After checking in, and stopping to check out some salamanders near the gazebo, we headed towards the vernal wetlands. Once we got to the access road, we reinspected the Perilla and Jewelweed as it is always important to be able to identify plants as they change throughout the year. Right at the trail head on the access road, we spotted a dead deer mouse! Deer Mice (Peromyscus maniculatus) are very important food sources for many predators including Owls, Coyote, Bobcat, Snakes, Foxes, Skunks and Weasels! They are omnivorous and will eat caterpillars, spiders, arthropods, and stinkbugs, as well as seeds, fruits, leaves, and fungi. Most deer mice live up high in large hollow trees! You can always learn a lot from a dead animal, and most children before they are taught to be afraid, or that dead things are yucky, love to inspect them. It was particularly interesting to our group that the mouse died with a nut still in his mouth!
Before heading down the trail, Kelly and Henry taught us a really fun game called everybody’s it tag. It is a tag game where everyone’s it, and if you get tagged you have to sit down. If the person who tagged you gets tagged, you can get back in the game! The game ends if one person single-handedly tags everyone. Disputes are settled through rock, paper, scissors! While, it is pretty hard to win if there are a lot of people, it is still very fun and has you rooting for people to get your tagger!
We then took some time for snack while I read the epic story of how Tom Brown Jr. learned to build a debris hut with his friend Rick. Their Mentor, Stalking Wolf whom they affectionately call Grandfather, taught them to ask the squirrels if they wanted to be able to stay warm and dry! After a few nights of trial and error, they finally figured it out after Tom climbed up a tree and actually inspected the house of a squirrel! It’s a pretty funny and inspirational story, as well as fascinating if you are interested in old ways of learning and how deep your nature connection can go.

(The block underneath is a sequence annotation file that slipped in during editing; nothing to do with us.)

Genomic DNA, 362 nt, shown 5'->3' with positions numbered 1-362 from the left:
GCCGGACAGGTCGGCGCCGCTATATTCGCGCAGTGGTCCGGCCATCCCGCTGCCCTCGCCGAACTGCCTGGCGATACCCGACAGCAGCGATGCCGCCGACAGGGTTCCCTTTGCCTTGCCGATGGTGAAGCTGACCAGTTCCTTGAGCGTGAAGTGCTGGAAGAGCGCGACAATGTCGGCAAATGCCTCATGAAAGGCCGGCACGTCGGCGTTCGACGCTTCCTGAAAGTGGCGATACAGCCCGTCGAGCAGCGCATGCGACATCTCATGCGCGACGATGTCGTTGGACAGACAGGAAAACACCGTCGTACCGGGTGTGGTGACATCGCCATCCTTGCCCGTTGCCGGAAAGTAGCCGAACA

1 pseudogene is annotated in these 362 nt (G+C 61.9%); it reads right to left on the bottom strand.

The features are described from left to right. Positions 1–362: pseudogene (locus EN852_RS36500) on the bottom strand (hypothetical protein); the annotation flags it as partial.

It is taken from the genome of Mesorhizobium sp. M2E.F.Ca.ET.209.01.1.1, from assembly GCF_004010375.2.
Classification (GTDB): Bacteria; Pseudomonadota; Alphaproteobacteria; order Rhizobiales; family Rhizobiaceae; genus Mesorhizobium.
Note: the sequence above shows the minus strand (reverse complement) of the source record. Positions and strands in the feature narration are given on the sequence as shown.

Afterwards, we headed down the trail to play a few rounds of camouflage before making our own debris hut! We found a spot away from the main trail where there were no major widow-makers, AKA big trees with limbs that may break in a storm and fall on you! A definite No-No in a survival situation. Victoria volunteered to be the model for our shelter. I taught how you want to make the ridge pole as long as your body, but no longer as you don’t want to waste time insulating a shelter that is too big for you. We then gathered a bunch of sticks to use as the ribs of the structure to support the weight of all the debris! Unfortunately we ran out of time before putting on the debris, but in the coming weeks it should start to look pretty epic!
I hope you all are taking some time to jump in some leaf piles before it snows!
Till next time,